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Knowing What You Are Really Towing

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Recently we were in Livingston Texas.
Had some To-Dos to take care of and one was to get the rig weighed AGAIN.

Since our last weigh in last year, I’ve added some items that have definitely added to the Cougars’ weight.

  • A solar system including Panels, Batteries, Inverter plus the
    extra hardware and wiring that makes it all work.
  • A Strong-arm stability system on the landing gear and jacks.
  • A under-chassis storage/spare tire carrier.
  • Carrying my Bulldog Folding Kayak trailer body on the rear rack.
  • Air compressor.

Now, I’ve gotten rid of a lot of stuff as well, so I am just curious where it comes in on the scale because I want to see if there is room in GVWR (Gross Vehicle Weight Rating) for 2 more batteries and one more solar panel.

Here is our results:

2016-09-30 17.29.46
I had to look up the GCWR (Gross Cargo Weight Rating) on the truck and made the correction on the form.

2016-09-30 17.31.35

 

 

Now when we were done with the weighing, I got to have a briefing with Kris who performed the service, she also measured our max height.
She was very concerned as it appears I am over the rated Gross for the trailer already!

I think Keystone has to be a little more clear and detailed on the tag attached to the units.

Here is what mine lists:
2016-10-06 21.16.19

 

You see, mine says I have a maximum of (GVWR) 11,980. Well my total weight came in at 12,650.
I got to looking and discovered the pin weight wasn’t added in to the manufactures tag.

So if I take the 11,960 and add in the rated pin weight of 1580 (had to look that up too), it should be 13560!
That’s better. So that leaves me with 910 pounds before I am over loaded.
13560-12650=910.

Compared to my last weigh-in of 12,090, we added 560 pounds in hardware.

OK, that’s all good. But are the axles overloaded? One tire over its rated max?
These are all details that come to light in a weighing of this type.

My axles are supposed to be capable of AVERAGE (GAWR) of 5200 pounds.
Looking back at my stats, the rear axle is overloaded by 300 pounds (5500 – 5200).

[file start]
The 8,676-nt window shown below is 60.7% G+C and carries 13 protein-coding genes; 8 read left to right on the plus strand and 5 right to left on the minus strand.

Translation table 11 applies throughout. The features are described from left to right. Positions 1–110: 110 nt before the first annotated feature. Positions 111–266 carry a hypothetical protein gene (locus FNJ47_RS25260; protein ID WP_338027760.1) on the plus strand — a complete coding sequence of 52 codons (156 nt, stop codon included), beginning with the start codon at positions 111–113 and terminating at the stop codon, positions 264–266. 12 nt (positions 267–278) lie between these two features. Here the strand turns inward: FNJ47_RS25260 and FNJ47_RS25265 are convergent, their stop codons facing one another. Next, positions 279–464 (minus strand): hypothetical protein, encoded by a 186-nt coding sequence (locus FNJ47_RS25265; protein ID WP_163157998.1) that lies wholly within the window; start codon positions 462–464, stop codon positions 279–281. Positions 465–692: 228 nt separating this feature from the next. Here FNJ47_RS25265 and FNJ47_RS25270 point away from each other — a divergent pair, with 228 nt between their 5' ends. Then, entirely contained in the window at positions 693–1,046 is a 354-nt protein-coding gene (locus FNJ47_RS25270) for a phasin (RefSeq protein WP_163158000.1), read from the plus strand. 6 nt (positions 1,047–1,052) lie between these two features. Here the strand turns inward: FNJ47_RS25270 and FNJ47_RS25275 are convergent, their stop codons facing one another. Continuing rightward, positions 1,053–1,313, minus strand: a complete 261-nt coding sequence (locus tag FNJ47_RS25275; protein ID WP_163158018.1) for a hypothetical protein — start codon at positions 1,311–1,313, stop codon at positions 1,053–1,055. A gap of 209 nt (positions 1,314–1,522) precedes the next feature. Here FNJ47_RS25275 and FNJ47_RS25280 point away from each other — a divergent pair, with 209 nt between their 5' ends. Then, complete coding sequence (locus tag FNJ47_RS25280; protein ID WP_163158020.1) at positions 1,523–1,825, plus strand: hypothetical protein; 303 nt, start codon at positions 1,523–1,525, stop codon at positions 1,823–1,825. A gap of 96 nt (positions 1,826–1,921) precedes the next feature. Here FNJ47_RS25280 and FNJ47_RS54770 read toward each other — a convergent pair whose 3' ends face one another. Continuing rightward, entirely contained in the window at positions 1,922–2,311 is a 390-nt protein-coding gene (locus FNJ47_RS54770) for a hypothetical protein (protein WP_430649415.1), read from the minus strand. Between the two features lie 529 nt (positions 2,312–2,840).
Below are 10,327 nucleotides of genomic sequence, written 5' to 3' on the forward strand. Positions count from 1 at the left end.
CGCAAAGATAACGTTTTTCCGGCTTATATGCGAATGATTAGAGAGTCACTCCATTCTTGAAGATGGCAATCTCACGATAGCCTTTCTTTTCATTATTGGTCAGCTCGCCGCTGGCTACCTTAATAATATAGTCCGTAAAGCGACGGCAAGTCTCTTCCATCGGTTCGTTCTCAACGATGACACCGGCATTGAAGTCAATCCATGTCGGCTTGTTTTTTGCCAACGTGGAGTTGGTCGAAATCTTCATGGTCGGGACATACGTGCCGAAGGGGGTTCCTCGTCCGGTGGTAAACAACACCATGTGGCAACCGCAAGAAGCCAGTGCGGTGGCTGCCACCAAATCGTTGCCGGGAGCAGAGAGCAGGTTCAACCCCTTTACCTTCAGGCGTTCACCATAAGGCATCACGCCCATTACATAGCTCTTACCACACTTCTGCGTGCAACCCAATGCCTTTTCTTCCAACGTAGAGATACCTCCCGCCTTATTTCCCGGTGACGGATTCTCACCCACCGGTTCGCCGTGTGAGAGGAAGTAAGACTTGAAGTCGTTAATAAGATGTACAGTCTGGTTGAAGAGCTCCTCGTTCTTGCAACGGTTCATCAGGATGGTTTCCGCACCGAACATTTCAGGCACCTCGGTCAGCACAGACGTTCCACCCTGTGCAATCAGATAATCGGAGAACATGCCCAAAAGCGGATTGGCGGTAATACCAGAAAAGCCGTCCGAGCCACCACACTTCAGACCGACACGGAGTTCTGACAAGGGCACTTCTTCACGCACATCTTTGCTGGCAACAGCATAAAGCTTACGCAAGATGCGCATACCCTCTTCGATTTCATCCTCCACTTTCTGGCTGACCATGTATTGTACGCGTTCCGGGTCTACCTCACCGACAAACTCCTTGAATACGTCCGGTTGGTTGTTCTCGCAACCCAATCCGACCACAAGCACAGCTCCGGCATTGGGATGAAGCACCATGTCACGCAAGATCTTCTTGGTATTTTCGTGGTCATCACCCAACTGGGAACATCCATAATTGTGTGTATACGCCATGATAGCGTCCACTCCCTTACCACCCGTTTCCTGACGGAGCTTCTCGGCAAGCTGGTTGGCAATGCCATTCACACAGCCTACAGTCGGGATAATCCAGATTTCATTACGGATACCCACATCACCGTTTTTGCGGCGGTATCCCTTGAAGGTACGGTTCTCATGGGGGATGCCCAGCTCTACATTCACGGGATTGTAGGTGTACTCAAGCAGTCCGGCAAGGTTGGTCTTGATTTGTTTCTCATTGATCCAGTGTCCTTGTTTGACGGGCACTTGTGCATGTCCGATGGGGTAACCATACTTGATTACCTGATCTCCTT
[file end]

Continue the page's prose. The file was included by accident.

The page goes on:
The front axle only has 25 pounds to spare.

Knowing this, I have to relocate the kayak trailer from the rear of the trailer. I may sell it or donate it.
Or just put it back in the bed of my truck since there is lots of extra capacity there.
Just have to reorganize.

When I do this, I should see a little heavier pin weight. Right now its 1975 pounds, which is 15.6% of the total weight. That’s is within the industry standard of 15-25%.

Also something to note: The rear right tire is carrying 200# more that its partner on the left or the one on the front axle. Can’t figure why but Kris said sometimes manufactures make weird shaped tanks just to get them to fit. I don’t know.

When Eddie (of Mobile 
Homestead Solar Services) installed the under-carriage storage unit, he pulled the underbelly cover loose and we both looked at the water tank from the bottom.

Don’t remember it being an odd shape but I wouldn’t put it past the engineers in Elkhart.

Looking at the last weight sheet, the wheels were almost even. One possibility is it is a typo. It may actually be 2650 and not 2850. This makes more sense because like I said the last weighing the wheels were nearly identical. I have a re-weight available to me and I thing I will take advantage of that.

So there you are! If you are able, get your rig weighed and preferably at a place where they can do all the wheels individually.

If you found this valuable, please leave me a comment and share as you please.

 

 

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Kimberly Flores, Wagon Master

Capturing the heart of the Adventure even if it is still in Dream Mode!
"Lets Make a Point To Leave This Place Better Than When We Came, One Life at a Time."
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